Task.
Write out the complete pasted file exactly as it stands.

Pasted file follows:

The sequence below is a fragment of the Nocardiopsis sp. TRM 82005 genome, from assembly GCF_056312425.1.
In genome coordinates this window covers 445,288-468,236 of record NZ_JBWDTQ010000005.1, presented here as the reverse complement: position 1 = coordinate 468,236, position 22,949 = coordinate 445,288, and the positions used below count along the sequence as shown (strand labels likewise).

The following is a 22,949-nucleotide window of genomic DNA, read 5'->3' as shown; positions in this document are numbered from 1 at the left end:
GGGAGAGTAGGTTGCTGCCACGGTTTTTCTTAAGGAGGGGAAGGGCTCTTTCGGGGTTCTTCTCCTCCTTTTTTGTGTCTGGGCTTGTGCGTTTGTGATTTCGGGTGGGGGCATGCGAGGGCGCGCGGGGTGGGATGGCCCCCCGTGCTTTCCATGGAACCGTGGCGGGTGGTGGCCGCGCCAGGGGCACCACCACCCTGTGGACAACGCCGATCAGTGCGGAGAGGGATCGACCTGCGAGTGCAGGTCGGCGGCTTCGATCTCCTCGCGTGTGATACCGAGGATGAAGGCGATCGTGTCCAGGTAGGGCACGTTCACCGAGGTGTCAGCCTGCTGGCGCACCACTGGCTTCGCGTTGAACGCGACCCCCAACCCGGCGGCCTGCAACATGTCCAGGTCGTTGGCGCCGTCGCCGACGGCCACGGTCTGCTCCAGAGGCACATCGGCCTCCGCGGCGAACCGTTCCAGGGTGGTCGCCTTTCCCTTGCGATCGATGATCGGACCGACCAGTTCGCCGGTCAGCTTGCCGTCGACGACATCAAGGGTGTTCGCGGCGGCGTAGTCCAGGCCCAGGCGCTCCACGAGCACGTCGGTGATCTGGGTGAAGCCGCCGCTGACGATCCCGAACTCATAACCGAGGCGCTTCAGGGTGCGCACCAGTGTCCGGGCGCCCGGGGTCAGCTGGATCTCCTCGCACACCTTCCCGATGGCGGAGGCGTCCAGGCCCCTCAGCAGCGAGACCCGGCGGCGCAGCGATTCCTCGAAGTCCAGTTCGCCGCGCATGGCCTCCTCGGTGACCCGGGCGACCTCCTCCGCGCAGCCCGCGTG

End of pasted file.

The sequence below is a fragment of the Nocardiopsis sp. TRM 82005 genome, from assembly GCF_056312425.1.
In genome coordinates this window covers 445,288-468,236 of record NZ_JBWDTQ010000005.1, presented here as the reverse complement: position 1 = coordinate 468,236, position 22,949 = coordinate 445,288, and the positions used below count along the sequence as shown (strand labels likewise).

The following is a 22,949-nucleotide window of genomic DNA, read 5'->3' as shown; positions in this document are numbered from 1 at the left end:
GGGAGAGTAGGTTGCTGCCACGGTTTTTCTTAAGGAGGGGAAGGGCTCTTTCGGGGTTCTTCTCCTCCTTTTTTGTGTCTGGGCTTGTGCGTTTGTGATTTCGGGTGGGGGCATGCGAGGGCGCGCGGGGTGGGATGGCCCCCCGTGCTTTCCATGGAACCGTGGCGGGTGGTGGCCGCGCCAGGGGCACCACCACCCTGTGGACAACGCCGATCAGTGCGGAGAGGGATCGACCTGCGAGTGCAGGTCGGCGGCTTCGATCTCCTCGCGTGTGATACCGAGGATGAAGGCGATCGTGTCCAGGTAGGGCACGTTCACCGAGGTGTCAGCCTGCTGGCGCACCACTGGCTTCGCGTTGAACGCGACCCCCAACCCGGCGGCCTGCAACATGTCCAGGTCGTTGGCGCCGTCGCCGACGGCCACGGTCTGCTCCAGAGGCACATCGGCCTCCGCGGCGAACCGTTCCAGGGTGGTCGCCTTTCCCTTGCGATCGATGATCGGACCGACCAGTTCGCCGGTCAGCTTGCCGTCGACGACATCAAGGGTGTTCGCGGCGGCGTAGTCCAGGCCCAGGCGCTCCACGAGCACGTCGGTGATCTGGGTGAAGCCGCCGCTGACGATCCCGAACTCATAACCGAGGCGCTTCAGGGTGCGCACCAGTGTCCGGGCGCCCGGGGTCAGCTGGATCTCCTCGCACACCTTCCCGATGGCGGAGGCGTCCAGGCCCCTCAGCAGCGAGACCCGGCGGCGCAGCGATTCCTCGAAGTCCAGTTCGCCGCGCATGGCCTCCTCGGTGACCCGGGCGACCTCCTCCGCGCAGCCCGCGTG